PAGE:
Using Windows DNS dynamic update functionality to hijack automatic configuration records, wpad. and isatap. is a pretty straightforward process and will allow the culprit to intercept proxy credentials or redirect/intercept traffic requests. ISATAP is probably less of a concern today as it role is to facilitate transition from pure IPv4 to IPv6 networks but if you’re using Automatic Proxy Configuration in your client system browser settings the GQBL feature in Windows DNS will render automatic configuration useless (not that you should be using anything “automatic” in a managed network environment) by rejecting wpad host record lookups. If you find yourself stuck and need a quick fix to get automatic configuration back up and running you can disable the global query block list feature in Windows DNS using the following command from a Windows command prompt on your DNS server:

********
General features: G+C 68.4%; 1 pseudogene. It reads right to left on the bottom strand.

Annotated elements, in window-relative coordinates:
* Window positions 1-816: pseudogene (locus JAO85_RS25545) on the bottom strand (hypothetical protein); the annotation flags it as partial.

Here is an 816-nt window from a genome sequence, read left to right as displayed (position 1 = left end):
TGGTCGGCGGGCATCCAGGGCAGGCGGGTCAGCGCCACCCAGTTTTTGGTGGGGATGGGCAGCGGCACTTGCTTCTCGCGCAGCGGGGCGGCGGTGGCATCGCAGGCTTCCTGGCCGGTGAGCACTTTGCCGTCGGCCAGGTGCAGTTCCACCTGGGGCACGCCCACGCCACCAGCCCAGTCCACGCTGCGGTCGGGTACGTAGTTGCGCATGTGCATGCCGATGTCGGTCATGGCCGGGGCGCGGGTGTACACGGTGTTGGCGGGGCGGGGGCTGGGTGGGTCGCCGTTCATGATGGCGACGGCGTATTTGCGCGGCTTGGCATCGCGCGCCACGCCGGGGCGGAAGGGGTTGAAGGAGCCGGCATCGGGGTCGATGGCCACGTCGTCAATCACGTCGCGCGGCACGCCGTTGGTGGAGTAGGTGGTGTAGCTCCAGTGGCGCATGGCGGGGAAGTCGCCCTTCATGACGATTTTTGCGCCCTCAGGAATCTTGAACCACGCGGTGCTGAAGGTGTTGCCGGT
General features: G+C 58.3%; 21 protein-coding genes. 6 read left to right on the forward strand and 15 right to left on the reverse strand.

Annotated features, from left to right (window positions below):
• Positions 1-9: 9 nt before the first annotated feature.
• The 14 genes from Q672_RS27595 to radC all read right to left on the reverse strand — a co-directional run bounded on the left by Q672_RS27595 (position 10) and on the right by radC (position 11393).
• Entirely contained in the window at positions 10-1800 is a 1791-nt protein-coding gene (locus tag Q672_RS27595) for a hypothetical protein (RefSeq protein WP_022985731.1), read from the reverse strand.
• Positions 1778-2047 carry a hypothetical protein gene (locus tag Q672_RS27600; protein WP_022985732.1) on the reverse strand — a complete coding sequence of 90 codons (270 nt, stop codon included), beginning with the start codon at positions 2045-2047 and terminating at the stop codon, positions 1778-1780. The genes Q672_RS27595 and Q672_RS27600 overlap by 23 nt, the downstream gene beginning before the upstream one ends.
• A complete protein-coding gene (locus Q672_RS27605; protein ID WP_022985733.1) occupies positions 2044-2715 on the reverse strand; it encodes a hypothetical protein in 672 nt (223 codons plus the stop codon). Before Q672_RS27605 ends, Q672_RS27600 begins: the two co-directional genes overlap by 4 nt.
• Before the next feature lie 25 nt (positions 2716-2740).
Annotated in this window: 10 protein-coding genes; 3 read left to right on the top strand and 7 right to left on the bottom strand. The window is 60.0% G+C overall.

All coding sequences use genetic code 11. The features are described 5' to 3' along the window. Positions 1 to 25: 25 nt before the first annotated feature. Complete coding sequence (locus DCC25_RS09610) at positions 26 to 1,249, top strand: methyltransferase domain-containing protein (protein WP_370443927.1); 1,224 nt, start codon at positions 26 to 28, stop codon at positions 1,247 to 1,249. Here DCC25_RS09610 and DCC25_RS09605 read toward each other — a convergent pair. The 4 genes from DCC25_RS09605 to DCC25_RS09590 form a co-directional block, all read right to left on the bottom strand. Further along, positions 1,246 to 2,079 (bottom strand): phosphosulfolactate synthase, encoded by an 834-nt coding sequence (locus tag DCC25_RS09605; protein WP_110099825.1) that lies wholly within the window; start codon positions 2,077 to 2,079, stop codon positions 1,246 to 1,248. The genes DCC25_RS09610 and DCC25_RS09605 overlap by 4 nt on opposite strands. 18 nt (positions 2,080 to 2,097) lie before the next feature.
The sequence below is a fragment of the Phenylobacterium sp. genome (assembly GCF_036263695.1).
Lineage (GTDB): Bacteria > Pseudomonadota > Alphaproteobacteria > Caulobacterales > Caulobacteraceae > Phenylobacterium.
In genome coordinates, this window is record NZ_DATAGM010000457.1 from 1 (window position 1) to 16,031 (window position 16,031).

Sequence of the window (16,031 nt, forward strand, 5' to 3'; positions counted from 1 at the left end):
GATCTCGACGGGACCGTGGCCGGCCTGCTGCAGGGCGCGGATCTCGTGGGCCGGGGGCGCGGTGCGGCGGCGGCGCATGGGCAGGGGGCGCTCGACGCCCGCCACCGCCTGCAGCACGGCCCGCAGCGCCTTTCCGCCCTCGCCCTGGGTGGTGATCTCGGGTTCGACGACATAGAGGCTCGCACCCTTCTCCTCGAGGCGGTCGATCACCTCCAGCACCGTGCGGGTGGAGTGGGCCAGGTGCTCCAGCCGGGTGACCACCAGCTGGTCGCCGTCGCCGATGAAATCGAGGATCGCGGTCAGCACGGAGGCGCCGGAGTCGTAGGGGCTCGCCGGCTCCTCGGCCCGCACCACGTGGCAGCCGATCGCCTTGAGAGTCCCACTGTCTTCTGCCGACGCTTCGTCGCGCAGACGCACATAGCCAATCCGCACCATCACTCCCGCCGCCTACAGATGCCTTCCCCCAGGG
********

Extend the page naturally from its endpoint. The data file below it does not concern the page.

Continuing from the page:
dnscmd /config /enableglobalqueryblocklist 0
Once you’ve fixed things up and stopped using automatic configuration options in your environment just change the “0″ to a “1″ to re-enable this Windows DNS security feature.